Congratulations! You’ve been accepted to a Students On Ice expedition. You’re just a few steps away from walking onto the ship and into the wild. Students on our expedition come from diverse financial backgrounds, and while some are covered by generous sponsors or donors, others cover the cost of expedition themselves. However as any Students on Ice Alumni will tell you, everyone may encounter unforeseen personal costs that might require some additional funds: rubber boots, extra camera batteries, a new pair of gloves, etc. No matter how big or small fundraising is always possible and is a great skill to have. We touched base with a few staff and students and gathered some insights as to how they did it.
Caitlin Gilchrist (Arctic, 2016)
“When I first got accepted with a partial scholarship I was thrilled but also overwhelmed by the amount of money I would have to come up on my own. I was awarded the Schad foundation scholarship but still had to come up with nearly $7000.
I first turned to family and friends and raised a little bit of money that way but barely made a dent in what I would need. I had been working a part time job for about a year at that point so I had come up with about $2000 from my own savings. I then turned to my community thinking of anyone and everyone I could contact. The worst that could happen was they ignore my email. I wrote up a two page letter explaining what Students On Ice is, how I got a scholarship, why I was so eager to go and what I would do in exchange for funds. I decide that one way I could give back to the groups and rotary clubs I turned to was presentations on my experience following the expedition. I turned to rotary clubs and Civitans not only in my community but any community near enough by that I could drive to. It sounds ridiculous but I got funds from places I least expected and not even a response from the ones I most expected. I also turned to local businesses and raised some money that way. When I got back I put together a slide show and a hour long presentation. I gave it to all the clubs who gave me funding and any schools or youth groups they wanted me to visit in their area. I talk to 3 or 4 schools and 2 other groups as well.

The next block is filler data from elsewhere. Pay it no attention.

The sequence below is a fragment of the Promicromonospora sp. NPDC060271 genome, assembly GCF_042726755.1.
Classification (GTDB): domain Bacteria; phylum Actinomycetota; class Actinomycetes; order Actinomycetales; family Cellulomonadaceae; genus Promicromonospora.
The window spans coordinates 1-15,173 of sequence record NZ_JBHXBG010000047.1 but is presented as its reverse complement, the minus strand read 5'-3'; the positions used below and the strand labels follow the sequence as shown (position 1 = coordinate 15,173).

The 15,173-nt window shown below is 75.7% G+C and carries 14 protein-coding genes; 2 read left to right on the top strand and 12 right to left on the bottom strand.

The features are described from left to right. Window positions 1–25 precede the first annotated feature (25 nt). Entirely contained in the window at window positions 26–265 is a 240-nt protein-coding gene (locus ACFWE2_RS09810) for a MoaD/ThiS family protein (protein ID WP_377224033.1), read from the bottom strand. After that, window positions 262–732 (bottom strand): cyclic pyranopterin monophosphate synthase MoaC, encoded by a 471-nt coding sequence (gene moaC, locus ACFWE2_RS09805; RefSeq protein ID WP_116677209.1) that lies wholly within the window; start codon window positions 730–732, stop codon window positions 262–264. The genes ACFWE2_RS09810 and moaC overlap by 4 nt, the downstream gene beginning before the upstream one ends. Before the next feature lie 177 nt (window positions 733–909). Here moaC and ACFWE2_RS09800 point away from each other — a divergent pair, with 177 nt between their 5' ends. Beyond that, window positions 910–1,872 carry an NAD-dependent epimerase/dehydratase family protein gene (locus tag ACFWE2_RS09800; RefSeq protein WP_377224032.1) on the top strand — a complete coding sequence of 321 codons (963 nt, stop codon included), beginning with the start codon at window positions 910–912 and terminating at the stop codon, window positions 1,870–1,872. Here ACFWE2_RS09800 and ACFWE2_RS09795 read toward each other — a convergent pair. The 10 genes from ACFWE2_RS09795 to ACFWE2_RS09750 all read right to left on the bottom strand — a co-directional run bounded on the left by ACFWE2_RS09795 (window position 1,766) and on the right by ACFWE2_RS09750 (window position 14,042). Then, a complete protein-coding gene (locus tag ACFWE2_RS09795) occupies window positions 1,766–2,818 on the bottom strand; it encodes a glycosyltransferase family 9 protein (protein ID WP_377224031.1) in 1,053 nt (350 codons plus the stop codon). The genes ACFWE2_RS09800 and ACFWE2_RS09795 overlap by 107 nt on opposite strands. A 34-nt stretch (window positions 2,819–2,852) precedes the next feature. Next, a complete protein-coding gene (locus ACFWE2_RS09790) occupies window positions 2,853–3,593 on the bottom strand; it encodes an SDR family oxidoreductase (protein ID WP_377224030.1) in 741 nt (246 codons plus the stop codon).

The fundraising seems very overwhelming and a lot of work but it was 100% worth it. I made connections, strengthened my public speaking skills and got out in my community. In some ways the fundraising taught me as much as the trip itself.”
Josh Thompson (Arctic, 2016)
“I applied originally for the 2015 Arctic Expedition. In order to participate, I had to fundraise the full cost of the trip. Due to the short window of time I had available, I asked Students On Ice if I would be able to defer my acceptance until the following year, and they agreed. Thanks to this far longer period of time in which I would be able to fundraise, I was able to raise all the funds I needed.
In order to raise the money, I employed as many methods as possible, rather than focusing on just one or two. One of the first things I did was set up an online funding campaign using GoFundMe. Using that site or other similar ones is a great way to make donating a very easy process, but it is key to publicize your donation page as much as you can. In my case, I was able to run a short piece in an online community newspaper for my area, which made my donation page far more visible. I also asked the group who maintain a highly used trail just outside of town if I could put a poster and donation jar at the head of the trail. I highly suggest pursuing this avenue of funding, whether you place a jar at a trail, park, or other outdoor recreational area. Outdoors lovers were eager to donate money towards my expedition for obvious reasons. Additionally, I approached the committee for a local festival and asked them if I could set up a table at the festival to raise money. I went to meetings for various local organizations such as the Legion, as well as local charities. All of these methods yielded small successes which added up, and there is one underlying theme which ties all of these donation sources together: community-minded people. By that, I mean searching for donations from the type of people who run organizations, who attend festivals, and who explore local outdoors areas will be successful because these people care about their community. I come from a town of just over four thousand people, and was able to raise all of the money I needed, so regardless of the size of your community just get out and start fundraising and you will find success.”